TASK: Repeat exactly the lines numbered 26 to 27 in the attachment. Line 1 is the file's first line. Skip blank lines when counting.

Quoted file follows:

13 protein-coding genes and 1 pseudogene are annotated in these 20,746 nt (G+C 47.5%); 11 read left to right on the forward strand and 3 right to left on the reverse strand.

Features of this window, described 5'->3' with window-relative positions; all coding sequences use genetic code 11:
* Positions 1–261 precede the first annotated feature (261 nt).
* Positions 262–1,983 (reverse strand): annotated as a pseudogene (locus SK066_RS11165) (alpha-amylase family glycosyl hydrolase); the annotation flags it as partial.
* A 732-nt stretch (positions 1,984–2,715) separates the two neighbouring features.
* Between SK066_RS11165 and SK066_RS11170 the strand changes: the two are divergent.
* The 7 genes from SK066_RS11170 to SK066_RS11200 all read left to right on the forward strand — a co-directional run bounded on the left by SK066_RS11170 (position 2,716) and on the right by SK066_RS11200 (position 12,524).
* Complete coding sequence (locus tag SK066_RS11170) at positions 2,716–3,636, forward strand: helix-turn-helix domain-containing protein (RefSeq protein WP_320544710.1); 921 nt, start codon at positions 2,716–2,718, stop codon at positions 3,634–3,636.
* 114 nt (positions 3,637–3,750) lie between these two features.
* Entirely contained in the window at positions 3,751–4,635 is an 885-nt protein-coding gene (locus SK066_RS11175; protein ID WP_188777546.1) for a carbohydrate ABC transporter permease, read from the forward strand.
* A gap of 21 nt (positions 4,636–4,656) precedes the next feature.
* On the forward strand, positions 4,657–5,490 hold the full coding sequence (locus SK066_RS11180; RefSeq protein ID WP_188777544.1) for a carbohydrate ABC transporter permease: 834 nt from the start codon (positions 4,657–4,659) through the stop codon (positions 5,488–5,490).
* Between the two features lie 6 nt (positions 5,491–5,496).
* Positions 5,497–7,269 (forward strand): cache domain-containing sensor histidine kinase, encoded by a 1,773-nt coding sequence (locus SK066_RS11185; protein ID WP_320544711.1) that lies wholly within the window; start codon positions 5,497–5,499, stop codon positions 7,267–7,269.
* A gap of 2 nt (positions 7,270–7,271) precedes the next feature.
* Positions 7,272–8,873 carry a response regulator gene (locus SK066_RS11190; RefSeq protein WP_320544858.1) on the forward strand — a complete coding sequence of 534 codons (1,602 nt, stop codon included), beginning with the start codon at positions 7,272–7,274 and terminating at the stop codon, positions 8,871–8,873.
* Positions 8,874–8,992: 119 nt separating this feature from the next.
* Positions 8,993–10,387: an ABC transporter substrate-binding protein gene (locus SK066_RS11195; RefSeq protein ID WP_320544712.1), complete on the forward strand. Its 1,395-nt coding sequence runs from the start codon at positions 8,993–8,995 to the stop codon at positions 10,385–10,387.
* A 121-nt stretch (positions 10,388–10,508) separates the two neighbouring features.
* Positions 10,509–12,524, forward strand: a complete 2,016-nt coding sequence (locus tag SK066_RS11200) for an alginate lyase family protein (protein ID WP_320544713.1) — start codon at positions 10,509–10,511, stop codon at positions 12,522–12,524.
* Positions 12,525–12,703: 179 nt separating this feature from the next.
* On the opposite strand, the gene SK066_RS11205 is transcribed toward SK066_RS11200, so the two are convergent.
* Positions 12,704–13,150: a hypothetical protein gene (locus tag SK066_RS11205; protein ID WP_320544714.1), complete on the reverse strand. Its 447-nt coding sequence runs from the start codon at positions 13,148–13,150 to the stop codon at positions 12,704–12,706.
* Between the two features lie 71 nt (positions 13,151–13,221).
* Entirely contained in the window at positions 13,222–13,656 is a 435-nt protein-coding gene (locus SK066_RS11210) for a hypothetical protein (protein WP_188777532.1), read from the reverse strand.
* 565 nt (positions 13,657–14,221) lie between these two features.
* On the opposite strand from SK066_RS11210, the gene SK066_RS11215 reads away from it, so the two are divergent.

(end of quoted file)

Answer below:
* 565 nt (positions 13,657–14,221) lie between these two features.
* On the opposite strand from SK066_RS11210, the gene SK066_RS11215 reads away from it, so the two are divergent.